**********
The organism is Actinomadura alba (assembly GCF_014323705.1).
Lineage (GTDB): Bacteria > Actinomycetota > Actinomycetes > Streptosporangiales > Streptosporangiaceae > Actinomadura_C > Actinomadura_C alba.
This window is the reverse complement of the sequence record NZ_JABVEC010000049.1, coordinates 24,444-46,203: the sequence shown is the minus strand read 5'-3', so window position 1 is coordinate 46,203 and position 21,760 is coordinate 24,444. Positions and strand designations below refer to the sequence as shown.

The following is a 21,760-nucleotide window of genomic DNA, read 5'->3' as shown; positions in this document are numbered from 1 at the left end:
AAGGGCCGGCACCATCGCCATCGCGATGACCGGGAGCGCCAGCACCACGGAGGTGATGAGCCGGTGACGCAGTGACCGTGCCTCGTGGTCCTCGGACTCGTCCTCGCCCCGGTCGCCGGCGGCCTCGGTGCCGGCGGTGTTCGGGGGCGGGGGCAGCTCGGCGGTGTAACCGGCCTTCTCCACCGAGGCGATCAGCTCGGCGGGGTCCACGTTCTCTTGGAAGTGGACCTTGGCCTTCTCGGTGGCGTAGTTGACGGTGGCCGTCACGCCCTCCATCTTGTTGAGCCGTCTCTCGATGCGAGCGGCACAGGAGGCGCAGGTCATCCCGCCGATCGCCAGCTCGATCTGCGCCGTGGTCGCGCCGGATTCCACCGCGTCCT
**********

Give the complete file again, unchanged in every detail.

The organism is Actinomadura alba (assembly GCF_014323705.1).
Lineage (GTDB): Bacteria > Actinomycetota > Actinomycetes > Streptosporangiales > Streptosporangiaceae > Actinomadura_C > Actinomadura_C alba.
This window is the reverse complement of the sequence record NZ_JABVEC010000049.1, coordinates 24,444-46,203: the sequence shown is the minus strand read 5'-3', so window position 1 is coordinate 46,203 and position 21,760 is coordinate 24,444. Positions and strand designations below refer to the sequence as shown.

The following is a 21,760-nucleotide window of genomic DNA, read 5'->3' as shown; positions in this document are numbered from 1 at the left end:
AAGGGCCGGCACCATCGCCATCGCGATGACCGGGAGCGCCAGCACCACGGAGGTGATGAGCCGGTGACGCAGTGACCGTGCCTCGTGGTCCTCGGACTCGTCCTCGCCCCGGTCGCCGGCGGCCTCGGTGCCGGCGGTGTTCGGGGGCGGGGGCAGCTCGGCGGTGTAACCGGCCTTCTCCACCGAGGCGATCAGCTCGGCGGGGTCCACGTTCTCTTGGAAGTGGACCTTGGCCTTCTCGGTGGCGTAGTTGACGGTGGCCGTCACGCCCTCCATCTTGTTGAGCCGTCTCTCGATGCGAGCGGCACAGGAGGCGCAGGTCATCCCGCCGATCGCCAGCTCGATCTGCGCCGTGGTCGCGCCGGATTCCACCGCGTCCT